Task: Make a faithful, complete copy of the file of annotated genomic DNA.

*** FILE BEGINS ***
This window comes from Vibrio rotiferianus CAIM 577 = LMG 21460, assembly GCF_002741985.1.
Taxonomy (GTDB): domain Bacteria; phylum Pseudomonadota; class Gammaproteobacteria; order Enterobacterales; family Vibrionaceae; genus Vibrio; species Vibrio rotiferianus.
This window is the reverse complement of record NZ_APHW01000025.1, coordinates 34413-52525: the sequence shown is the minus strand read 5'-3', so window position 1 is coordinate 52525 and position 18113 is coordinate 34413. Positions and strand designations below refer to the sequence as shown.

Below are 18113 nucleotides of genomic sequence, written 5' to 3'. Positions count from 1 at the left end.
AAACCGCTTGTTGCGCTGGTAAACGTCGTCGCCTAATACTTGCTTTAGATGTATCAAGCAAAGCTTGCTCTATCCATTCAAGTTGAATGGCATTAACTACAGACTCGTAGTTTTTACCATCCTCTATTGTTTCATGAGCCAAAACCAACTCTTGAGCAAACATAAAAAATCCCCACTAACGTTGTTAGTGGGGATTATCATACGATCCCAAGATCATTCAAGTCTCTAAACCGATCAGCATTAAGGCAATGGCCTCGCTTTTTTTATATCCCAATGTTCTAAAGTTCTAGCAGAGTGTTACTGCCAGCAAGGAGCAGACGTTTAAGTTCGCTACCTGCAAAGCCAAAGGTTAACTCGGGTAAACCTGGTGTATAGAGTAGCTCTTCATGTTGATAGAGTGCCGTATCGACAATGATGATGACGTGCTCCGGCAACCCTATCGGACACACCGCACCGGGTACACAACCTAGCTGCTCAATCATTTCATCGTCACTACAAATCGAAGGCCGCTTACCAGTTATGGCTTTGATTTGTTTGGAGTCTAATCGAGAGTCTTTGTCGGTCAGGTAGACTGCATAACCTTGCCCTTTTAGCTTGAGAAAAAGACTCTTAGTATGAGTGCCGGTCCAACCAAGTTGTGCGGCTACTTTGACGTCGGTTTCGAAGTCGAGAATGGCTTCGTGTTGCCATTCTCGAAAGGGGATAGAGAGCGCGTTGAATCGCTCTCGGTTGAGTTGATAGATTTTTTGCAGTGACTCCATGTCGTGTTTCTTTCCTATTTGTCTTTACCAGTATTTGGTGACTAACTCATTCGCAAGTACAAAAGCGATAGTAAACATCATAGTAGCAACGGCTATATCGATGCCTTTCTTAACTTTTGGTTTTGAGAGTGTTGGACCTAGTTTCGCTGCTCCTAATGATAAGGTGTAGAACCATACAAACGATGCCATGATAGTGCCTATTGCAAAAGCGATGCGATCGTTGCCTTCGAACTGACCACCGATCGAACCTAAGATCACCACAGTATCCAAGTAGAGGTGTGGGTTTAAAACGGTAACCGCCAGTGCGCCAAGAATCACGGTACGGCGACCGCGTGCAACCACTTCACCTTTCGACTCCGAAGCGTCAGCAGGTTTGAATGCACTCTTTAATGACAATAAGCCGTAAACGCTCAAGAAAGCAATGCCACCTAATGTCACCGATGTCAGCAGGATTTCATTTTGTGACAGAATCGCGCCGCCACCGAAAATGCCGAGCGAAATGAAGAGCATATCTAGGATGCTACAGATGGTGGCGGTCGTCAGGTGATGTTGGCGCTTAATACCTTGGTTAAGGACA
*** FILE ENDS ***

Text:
This window comes from Vibrio rotiferianus CAIM 577 = LMG 21460, assembly GCF_002741985.1.
Taxonomy (GTDB): domain Bacteria; phylum Pseudomonadota; class Gammaproteobacteria; order Enterobacterales; family Vibrionaceae; genus Vibrio; species Vibrio rotiferianus.
This window is the reverse complement of record NZ_APHW01000025.1, coordinates 34413-52525: the sequence shown is the minus strand read 5'-3', so window position 1 is coordinate 52525 and position 18113 is coordinate 34413. Positions and strand designations below refer to the sequence as shown.

Below are 18113 nucleotides of genomic sequence, written 5' to 3'. Positions count from 1 at the left end.
AAACCGCTTGTTGCGCTGGTAAACGTCGTCGCCTAATACTTGCTTTAGATGTATCAAGCAAAGCTTGCTCTATCCATTCAAGTTGAATGGCATTAACTACAGACTCGTAGTTTTTACCATCCTCTATTGTTTCATGAGCCAAAACCAACTCTTGAGCAAACATAAAAAATCCCCACTAACGTTGTTAGTGGGGATTATCATACGATCCCAAGATCATTCAAGTCTCTAAACCGATCAGCATTAAGGCAATGGCCTCGCTTTTTTTATATCCCAATGTTCTAAAGTTCTAGCAGAGTGTTACTGCCAGCAAGGAGCAGACGTTTAAGTTCGCTACCTGCAAAGCCAAAGGTTAACTCGGGTAAACCTGGTGTATAGAGTAGCTCTTCATGTTGATAGAGTGCCGTATCGACAATGATGATGACGTGCTCCGGCAACCCTATCGGACACACCGCACCGGGTACACAACCTAGCTGCTCAATCATTTCATCGTCACTACAAATCGAAGGCCGCTTACCAGTTATGGCTTTGATTTGTTTGGAGTCTAATCGAGAGTCTTTGTCGGTCAGGTAGACTGCATAACCTTGCCCTTTTAGCTTGAGAAAAAGACTCTTAGTATGAGTGCCGGTCCAACCAAGTTGTGCGGCTACTTTGACGTCGGTTTCGAAGTCGAGAATGGCTTCGTGTTGCCATTCTCGAAAGGGGATAGAGAGCGCGTTGAATCGCTCTCGGTTGAGTTGATAGATTTTTTGCAGTGACTCCATGTCGTGTTTCTTTCCTATTTGTCTTTACCAGTATTTGGTGACTAACTCATTCGCAAGTACAAAAGCGATAGTAAACATCATAGTAGCAACGGCTATATCGATGCCTTTCTTAACTTTTGGTTTTGAGAGTGTTGGACCTAGTTTCGCTGCTCCTAATGATAAGGTGTAGAACCATACAAACGATGCCATGATAGTGCCTATTGCAAAAGCGATGCGATCGTTGCCTTCGAACTGACCACCGATCGAACCTAAGATCACCACAGTATCCAAGTAGAGGTGTGGGTTTAAAACGGTAACCGCCAGTGCGCCAAGAATCACGGTACGGCGACCGCGTGCAACCACTTCACCTTTCGACTCCGAAGCGTCAGCAGGTTTGAATGCACTCTTTAATGACAATAAGCCGTAAACGCTCAAGAAAGCAATGCCACCTAATGTCACCGATGTCAGCAGGATTTCATTTTGTGACAGAATCGCGCCGCCACCGAAAATGCCGAGCGAAATGAAGAGCATATCTAGGATGCTACAGATGGTGGCGGTCGTCAGGTGATGTTGGCGCTTAATACCTTGGTTAAGGACA